A Good Judge Is Hard To Find
Milford Superior Court Judge Eddie Rodriguez Jr. was in the hot seat the other day. The editorial board of the New Haven Register took aim at him for comments he made while sentencing a man who pled guilty to the possession of child pornography to five years in prison.
"You're being sentenced by the legislature," the judge told him. "Our hands are tied." The judge apparently had reservations about whether the sentence was just.
Why do we permit lawmakers, most of whom would probably wet themselves if they ever darkened the door of an actual courtroom, to belch out mandatory minimum sentences for offenses as though they were passing out government contracts to favored constituents? It's too easy for them to pander to angry voters, especially when it comes to folks stigmatized as sex offenders.
The editorial board of The New Haven Register opined that Rodriguez was a discredit to the bar, further fanning flames sure to come back to haunt the jurist when he stands for reappointment years from now. Great, just great. Now we're going to sentence people according to what editorial writers want?
Charles Rish was sentenced to five years because he possessed child pornography. He had some 1,500 images downloaded on his computer, including some of a six-year-old boy engaged in sex acts with another child. One image was that of a three-year-old. These are revolting images.
But Mr. Rish had apparently persuaded the judge that he had sought treatment and was a low-risk to offend again. The 53-year-old defendant had already been shamed in the community. The judge who knew the case concluded the man was not a predator.
Connecticut has tough new mandatory minimum laws for possession of child pornography. Passed in 2007, An Act Concerning Jessica's Law was passed in a wave of moral panic stirred by the rape and murder of Jessica Lunsford in Florida. Paradoxically, Jessica's father had child pornography in his computer at the time his daughter was abducted; no one charged Mr. Lunsford with being a predator. It would have been obscene to over-react in such a manner: the poor man had been through enough. Why is that if all possessors are predators in the making?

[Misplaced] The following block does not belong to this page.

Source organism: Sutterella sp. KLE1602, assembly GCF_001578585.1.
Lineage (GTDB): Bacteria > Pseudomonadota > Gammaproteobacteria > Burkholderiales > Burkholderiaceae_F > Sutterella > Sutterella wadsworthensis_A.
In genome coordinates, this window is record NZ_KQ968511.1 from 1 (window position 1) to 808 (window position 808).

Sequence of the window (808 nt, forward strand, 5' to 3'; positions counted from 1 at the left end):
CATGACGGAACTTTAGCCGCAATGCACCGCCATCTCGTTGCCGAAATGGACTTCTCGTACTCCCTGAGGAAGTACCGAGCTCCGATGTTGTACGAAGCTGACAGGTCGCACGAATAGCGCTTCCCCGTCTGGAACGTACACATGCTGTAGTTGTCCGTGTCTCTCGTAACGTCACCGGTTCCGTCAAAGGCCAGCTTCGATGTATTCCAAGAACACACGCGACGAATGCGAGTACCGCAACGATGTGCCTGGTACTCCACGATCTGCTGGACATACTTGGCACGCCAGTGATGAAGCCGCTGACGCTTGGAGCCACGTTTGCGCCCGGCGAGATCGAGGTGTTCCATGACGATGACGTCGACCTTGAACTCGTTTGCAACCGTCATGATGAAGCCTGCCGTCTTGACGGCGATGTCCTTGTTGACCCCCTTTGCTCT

Jessica's abduction, assault and murder feeds the fear of stranger danger, the sense that all of our children are at risk each and every moment of every day. We cannot do enough to feel safe, so we enact new laws, each designed to eliminate more risk. But what, really, has Jessica's murder to do with child pornography?
Empirical evidence suggests that so-called sex offenders have among the lowest recidivism rates of all persons convicted of crimes. There is no evidence to support a "Reefer Madness" sort of theory of sex offenses. What research supports the contention that mere exposure to child pornography leads inevitable to rape and murder? There is none. There is only hysteria.
Lawmakers enacting tough new laws with mandatory minimum sentences hobble judges and the administration of justice. We shouldn't sentence stereotypes. One size does not fit all.
Defendants are "human beings, regardless of the crime they've committed, they're all human beings and they should be told something by the court in terms of why they're being punished. You're depriving a man or a woman of their liberty. ... Sentencing is a very delicate and extremely difficult task for any judge," Rodriguez said in an interview. Amen.
I repeat what I have suggest here before: Anyone wanting to serve as a lawmaker should be required to spend a week or so behind bars, locked up in a cell. Prison is a harsh sanction, and it should be meted out only after a judge has been given the ability to assess whether it is required. Too often lawmakers dole out mandatory sentences as though they are candy. I say make them eat a pound or two of the garbage they call justice. Let them see how it tastes.
Judge Rodriguez is a good man. I only wish he had simply refused to impose the mandatory minimum lawmakers imposed. Let's litigate this issue anew. Why under the separation of powers doctrine under the state constitution are we permitting people who never set foot in a courtroom or read a pre-sentencing report to set what sentences a judge must impose? Reprinted courtesy of The Connecticut Law Tribune.